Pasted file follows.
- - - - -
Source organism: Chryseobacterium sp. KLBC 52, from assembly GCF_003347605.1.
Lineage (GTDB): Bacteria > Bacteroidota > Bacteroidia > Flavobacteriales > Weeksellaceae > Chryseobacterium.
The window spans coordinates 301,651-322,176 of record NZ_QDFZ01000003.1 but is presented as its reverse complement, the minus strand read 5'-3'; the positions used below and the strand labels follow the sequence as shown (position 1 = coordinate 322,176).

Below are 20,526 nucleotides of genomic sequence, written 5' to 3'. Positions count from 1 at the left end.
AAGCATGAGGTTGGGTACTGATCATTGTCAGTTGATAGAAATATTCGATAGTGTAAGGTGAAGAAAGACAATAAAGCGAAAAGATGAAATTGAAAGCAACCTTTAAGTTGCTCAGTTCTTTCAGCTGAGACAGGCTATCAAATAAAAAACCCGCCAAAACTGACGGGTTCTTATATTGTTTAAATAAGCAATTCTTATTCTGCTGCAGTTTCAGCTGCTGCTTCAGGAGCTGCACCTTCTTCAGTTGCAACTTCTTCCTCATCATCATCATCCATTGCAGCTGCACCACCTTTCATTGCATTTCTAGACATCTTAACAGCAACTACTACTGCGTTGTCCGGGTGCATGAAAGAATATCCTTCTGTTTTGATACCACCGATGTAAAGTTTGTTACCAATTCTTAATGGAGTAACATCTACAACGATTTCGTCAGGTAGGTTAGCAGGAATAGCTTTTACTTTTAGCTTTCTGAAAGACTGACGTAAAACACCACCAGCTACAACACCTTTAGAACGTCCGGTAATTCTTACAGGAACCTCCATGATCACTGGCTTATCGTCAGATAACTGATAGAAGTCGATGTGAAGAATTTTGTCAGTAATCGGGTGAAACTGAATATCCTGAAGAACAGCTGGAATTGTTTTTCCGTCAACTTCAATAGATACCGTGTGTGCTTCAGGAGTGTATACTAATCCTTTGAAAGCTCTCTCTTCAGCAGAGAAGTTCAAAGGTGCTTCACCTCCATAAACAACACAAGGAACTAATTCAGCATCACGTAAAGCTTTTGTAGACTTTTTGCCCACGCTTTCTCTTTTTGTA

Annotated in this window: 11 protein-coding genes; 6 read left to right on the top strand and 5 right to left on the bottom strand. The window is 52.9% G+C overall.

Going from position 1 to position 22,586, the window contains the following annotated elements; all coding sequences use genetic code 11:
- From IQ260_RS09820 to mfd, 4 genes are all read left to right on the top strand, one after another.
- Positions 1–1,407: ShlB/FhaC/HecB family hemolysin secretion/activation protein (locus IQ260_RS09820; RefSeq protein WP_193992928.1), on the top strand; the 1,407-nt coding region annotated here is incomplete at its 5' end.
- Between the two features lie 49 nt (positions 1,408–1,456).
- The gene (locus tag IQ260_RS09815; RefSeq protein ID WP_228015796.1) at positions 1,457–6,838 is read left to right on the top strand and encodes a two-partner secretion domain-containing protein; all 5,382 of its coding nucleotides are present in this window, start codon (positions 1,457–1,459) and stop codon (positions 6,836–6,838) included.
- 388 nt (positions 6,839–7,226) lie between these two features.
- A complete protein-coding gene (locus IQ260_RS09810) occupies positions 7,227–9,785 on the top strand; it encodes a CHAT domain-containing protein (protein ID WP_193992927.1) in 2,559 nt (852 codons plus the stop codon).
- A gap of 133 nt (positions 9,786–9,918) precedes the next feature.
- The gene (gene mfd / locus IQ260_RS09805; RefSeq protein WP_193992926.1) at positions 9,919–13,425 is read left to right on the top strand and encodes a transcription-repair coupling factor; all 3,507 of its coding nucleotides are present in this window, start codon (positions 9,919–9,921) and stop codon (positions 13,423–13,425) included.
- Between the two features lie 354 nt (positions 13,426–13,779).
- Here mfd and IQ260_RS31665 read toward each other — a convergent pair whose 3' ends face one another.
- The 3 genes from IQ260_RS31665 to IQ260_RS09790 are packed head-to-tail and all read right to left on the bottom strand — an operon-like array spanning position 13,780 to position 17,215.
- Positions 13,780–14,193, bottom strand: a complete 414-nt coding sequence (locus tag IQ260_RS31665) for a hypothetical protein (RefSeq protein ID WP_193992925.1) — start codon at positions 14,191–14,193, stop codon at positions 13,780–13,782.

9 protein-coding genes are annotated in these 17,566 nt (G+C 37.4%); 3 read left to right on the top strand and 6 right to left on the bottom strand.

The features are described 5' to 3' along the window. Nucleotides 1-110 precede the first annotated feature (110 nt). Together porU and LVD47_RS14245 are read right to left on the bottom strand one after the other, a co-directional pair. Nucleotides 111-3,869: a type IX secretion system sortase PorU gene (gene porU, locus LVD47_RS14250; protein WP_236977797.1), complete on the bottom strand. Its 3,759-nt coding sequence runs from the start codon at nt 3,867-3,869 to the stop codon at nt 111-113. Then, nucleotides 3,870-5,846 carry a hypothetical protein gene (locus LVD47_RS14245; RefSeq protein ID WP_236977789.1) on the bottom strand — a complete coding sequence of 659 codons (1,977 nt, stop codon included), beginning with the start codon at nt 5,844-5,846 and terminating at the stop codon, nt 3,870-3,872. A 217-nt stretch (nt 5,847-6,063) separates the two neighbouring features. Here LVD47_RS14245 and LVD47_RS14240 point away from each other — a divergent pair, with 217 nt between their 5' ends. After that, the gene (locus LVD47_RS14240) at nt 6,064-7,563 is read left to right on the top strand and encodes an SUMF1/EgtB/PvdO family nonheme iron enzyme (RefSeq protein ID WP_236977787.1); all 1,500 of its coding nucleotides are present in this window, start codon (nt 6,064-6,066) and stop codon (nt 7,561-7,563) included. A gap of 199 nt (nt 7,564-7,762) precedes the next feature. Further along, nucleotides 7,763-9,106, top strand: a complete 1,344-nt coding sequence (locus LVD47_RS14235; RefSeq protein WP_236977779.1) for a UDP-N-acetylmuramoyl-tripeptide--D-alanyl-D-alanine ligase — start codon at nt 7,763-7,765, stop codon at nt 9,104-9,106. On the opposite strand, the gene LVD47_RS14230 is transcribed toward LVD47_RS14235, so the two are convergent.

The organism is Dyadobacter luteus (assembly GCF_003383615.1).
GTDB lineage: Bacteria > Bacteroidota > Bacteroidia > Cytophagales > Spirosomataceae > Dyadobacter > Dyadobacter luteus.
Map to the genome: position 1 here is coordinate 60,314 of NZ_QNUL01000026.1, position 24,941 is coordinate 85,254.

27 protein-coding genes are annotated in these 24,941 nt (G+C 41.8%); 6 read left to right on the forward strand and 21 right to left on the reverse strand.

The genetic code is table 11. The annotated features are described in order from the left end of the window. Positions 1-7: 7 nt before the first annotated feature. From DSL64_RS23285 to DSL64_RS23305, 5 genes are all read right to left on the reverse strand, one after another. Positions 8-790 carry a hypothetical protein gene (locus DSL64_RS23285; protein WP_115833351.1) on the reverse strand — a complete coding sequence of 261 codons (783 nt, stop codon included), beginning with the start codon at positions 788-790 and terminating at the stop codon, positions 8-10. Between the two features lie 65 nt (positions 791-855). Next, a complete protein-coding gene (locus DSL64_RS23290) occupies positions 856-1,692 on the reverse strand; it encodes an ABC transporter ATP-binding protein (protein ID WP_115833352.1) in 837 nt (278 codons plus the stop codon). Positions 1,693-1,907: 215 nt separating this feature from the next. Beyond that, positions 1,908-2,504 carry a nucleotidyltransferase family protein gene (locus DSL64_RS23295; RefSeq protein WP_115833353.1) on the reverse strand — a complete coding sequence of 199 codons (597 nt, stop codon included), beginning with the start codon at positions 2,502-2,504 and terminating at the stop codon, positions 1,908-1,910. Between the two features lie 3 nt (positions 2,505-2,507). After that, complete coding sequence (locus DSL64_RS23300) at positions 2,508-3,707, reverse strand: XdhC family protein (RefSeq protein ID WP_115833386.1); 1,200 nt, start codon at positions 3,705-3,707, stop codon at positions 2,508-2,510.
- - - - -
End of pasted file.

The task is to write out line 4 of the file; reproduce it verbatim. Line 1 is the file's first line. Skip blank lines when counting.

Below are 20,526 nucleotides of genomic sequence, written 5' to 3'. Positions count from 1 at the left end.